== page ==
That shoulder position, you have to reach a lot with the free arm as you pike, to counteract the forces of the legs starting to come down a little bit in front of the body.
It’s hard to explain without loads of diagrams and an entire episode just on that, but that is kind of the gist of it.
EL: One thing I’d like to add as an observation. The higher the shoulder, the less the diagonal angle of the hips and spine. It’s an interesting one when you start talking shoulder position and height. It also depends on proportions, torso and leg length and all those things. But if you can get the shoulder with a higher position, you need less of a diagonal angle and can be more close to a horizontal angle in the hips.
The lower the position and farther from ear – which is tricky to judge because hyperextension can mask this one – the more of a diagonal angle you have in your handstand.
That is my little contribution to that.
Also, if you look at people who can do Svetchka, Morgan as an example, Morgan Lee. I teach it with a slightly higher shoulder position than other shapes. It gives an almost weird reverse flag to it, because it flags inwards. Tiny bit, not a lot. I find having a straighter line along that side seems to make it balance sooner.
A lot of people I train don’t post videos. Post more videos guys. Harry Banks has one you can see clearly. The curve most people have between the hip and the waist flattens out along that side. It’s a side effect of the shoulder position, just what you need to get the required push to hold the Svetchka.
MK: It can certainly be effective for that position because you have the arm up by the side as well. You have very little weight on that side of the body. If you start going into a flag shape in legs together arm up, you have problems. It is really hard to catch.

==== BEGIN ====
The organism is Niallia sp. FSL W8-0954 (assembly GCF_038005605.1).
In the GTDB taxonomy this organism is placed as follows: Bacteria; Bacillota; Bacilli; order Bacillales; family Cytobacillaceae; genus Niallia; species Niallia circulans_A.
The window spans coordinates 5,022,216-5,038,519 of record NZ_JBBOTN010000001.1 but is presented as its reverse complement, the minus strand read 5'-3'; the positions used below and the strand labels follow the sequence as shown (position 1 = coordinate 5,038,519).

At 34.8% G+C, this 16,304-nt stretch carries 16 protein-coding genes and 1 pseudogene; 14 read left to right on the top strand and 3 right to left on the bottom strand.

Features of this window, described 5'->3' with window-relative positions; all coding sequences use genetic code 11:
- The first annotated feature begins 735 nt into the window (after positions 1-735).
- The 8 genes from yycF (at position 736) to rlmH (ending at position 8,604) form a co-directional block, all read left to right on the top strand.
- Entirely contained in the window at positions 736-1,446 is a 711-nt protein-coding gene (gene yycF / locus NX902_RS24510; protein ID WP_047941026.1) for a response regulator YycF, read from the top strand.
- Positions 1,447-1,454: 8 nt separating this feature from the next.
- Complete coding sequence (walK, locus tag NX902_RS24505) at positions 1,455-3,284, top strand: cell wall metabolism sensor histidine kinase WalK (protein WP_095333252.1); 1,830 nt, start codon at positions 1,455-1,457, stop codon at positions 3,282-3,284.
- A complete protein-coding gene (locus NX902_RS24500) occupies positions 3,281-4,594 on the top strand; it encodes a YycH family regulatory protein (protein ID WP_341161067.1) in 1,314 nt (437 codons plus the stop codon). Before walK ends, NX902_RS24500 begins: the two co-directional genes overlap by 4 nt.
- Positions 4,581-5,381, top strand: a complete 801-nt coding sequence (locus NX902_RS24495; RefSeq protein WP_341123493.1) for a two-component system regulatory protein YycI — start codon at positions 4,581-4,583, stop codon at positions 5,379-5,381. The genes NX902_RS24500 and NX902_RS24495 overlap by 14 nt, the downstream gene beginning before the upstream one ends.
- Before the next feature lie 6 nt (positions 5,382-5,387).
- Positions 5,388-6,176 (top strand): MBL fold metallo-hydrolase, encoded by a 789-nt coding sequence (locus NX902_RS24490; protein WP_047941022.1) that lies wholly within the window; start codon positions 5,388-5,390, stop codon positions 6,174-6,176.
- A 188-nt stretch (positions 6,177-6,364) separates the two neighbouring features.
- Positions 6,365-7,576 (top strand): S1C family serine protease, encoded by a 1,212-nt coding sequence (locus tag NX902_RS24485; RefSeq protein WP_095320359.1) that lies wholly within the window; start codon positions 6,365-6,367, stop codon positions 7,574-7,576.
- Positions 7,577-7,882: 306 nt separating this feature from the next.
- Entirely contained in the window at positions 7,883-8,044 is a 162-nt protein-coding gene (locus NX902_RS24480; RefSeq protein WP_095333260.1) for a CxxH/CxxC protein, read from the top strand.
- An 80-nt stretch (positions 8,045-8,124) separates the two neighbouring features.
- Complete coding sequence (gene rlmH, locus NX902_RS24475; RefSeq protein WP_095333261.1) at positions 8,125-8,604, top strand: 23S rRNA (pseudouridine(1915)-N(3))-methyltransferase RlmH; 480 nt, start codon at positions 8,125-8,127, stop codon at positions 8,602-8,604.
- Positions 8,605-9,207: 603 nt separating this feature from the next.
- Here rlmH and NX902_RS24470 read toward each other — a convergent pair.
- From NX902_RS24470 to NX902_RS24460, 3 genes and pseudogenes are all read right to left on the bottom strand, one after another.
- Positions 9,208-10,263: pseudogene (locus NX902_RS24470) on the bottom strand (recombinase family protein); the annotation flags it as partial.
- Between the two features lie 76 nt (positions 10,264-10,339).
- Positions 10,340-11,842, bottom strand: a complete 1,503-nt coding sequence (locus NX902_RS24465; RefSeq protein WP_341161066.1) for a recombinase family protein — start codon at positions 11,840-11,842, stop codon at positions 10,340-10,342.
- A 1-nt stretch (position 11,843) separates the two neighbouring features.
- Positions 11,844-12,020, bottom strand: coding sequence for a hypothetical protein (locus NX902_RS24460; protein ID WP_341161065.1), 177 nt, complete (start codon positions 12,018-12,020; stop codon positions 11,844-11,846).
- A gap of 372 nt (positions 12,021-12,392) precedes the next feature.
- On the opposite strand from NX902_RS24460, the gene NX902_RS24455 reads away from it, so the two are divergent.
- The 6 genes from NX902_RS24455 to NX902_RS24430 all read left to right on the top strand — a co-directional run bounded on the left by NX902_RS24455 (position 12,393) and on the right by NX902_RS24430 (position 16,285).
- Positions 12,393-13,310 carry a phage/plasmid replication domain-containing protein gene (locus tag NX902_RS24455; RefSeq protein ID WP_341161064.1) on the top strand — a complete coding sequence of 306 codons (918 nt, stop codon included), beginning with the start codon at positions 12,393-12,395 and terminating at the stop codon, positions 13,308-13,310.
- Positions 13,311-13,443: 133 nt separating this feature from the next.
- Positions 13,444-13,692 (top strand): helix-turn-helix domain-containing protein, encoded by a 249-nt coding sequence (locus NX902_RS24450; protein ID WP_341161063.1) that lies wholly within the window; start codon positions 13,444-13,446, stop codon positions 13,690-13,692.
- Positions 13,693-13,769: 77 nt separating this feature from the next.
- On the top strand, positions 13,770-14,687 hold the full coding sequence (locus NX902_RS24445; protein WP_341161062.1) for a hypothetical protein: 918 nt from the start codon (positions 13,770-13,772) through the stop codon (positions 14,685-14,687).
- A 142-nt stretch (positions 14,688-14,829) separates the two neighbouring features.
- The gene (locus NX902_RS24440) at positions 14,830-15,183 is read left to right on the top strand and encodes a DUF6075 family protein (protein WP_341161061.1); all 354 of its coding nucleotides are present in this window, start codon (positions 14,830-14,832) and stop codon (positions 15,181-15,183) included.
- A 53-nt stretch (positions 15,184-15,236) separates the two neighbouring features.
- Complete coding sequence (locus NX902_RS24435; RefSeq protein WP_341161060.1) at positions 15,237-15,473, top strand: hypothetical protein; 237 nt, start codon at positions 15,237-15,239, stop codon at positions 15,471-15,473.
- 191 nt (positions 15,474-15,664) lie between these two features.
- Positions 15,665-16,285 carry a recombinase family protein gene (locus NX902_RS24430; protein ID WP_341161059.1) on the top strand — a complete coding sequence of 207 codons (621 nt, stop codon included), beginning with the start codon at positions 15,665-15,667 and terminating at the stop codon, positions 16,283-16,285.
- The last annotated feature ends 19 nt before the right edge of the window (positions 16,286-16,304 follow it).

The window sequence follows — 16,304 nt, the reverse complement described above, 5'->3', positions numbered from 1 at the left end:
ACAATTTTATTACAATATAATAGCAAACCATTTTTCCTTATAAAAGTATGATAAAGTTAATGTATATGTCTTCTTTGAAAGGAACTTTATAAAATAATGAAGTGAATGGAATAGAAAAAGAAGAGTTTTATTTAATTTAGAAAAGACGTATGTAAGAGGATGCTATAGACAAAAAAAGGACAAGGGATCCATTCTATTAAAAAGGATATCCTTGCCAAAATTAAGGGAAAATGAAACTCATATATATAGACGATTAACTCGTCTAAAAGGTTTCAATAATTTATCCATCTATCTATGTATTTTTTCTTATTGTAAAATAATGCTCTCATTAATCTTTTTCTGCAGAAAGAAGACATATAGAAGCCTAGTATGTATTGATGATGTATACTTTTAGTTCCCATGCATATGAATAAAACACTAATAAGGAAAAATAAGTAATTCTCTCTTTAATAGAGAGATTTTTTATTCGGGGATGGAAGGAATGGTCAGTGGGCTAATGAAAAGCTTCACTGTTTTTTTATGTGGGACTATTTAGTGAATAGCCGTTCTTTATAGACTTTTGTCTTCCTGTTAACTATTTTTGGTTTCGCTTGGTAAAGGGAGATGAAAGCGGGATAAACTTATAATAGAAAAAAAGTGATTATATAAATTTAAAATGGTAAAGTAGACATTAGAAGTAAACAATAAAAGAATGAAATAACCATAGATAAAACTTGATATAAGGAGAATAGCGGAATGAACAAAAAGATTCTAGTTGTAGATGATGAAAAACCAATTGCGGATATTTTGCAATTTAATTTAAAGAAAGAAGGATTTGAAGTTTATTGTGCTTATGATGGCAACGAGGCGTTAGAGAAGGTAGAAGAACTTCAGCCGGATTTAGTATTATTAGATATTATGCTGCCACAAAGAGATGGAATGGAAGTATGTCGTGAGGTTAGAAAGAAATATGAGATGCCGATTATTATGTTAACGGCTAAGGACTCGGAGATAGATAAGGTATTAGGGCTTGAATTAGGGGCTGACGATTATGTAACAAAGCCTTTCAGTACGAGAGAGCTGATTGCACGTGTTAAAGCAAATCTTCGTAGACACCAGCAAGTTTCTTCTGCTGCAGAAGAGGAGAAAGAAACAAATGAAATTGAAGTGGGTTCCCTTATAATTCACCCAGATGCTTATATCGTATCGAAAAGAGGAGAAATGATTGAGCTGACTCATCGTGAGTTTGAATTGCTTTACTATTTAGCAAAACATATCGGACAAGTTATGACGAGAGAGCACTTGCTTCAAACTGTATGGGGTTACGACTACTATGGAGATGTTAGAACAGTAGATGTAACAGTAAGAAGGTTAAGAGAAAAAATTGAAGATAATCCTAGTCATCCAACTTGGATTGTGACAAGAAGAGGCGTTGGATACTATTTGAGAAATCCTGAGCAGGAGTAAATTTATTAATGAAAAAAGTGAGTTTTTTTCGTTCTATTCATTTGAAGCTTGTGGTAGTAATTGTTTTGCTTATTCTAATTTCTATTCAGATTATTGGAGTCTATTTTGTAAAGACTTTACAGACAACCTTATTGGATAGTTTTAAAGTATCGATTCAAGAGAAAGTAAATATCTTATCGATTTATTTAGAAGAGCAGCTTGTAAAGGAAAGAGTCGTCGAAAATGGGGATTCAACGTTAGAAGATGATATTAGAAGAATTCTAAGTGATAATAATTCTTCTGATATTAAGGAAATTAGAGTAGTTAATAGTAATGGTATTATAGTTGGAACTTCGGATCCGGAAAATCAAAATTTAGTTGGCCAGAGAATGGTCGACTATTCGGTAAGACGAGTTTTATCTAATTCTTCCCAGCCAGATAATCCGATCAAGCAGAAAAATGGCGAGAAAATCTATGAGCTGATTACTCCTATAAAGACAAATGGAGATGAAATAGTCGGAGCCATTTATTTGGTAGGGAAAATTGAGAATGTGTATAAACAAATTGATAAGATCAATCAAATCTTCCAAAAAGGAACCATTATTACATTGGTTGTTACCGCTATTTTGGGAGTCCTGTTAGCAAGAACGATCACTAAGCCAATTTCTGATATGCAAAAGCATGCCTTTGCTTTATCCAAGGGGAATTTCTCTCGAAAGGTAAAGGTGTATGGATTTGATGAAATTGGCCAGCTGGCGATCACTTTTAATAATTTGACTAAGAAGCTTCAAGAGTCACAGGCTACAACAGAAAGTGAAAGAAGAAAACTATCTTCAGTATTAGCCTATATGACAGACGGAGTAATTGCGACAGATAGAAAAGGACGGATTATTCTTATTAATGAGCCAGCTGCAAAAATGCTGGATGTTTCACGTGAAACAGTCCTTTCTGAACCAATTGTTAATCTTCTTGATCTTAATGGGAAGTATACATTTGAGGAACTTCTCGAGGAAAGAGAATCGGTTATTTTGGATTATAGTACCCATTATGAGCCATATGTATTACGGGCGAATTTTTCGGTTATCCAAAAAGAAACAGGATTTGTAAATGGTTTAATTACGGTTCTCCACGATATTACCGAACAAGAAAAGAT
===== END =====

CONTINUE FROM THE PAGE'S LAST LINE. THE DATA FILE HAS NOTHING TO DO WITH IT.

Being able to keep this very precarious zone with a very high shoulder push is effective for that position. It will also depend a little on the person, but on average, legs together arm up is very inconvenient. It’s rough to do with any kind of flagged or dropped shoulder position.
With my shoulder injury there have been days where it’s bad and the shoulder can’t elevate and push, you can see it doesn’t look like it usually does. There is a hang in the shoulder. Every time I see it, I can’t really even…it’s like, huh, what is going on? What is this? I’ve seen a million videos of myself, but suddenly there is something not right here. My perceived effort of elevation is the same, but the body has a different max. It cannot elevate to the normal point, just lower, but it has the perceived effort of the same.
EL: Yeah. Shoulders.
If you want to submit some questions to us, send them @HandstandFactory on Instagram, or directly to me or Mikael.
If you want to call in, find us on Anchor.FM. Or on HandstandFactory.com and there’s a link to the podcast, which will take you to Anchor. You can do a voice message.
As you know we have a new format for this season, grouping questions with episodes that suit them, so your question might not get answered week to week, but we will get to it at some point.
I have been Emmet Louis, this is MIkael Kristiansen.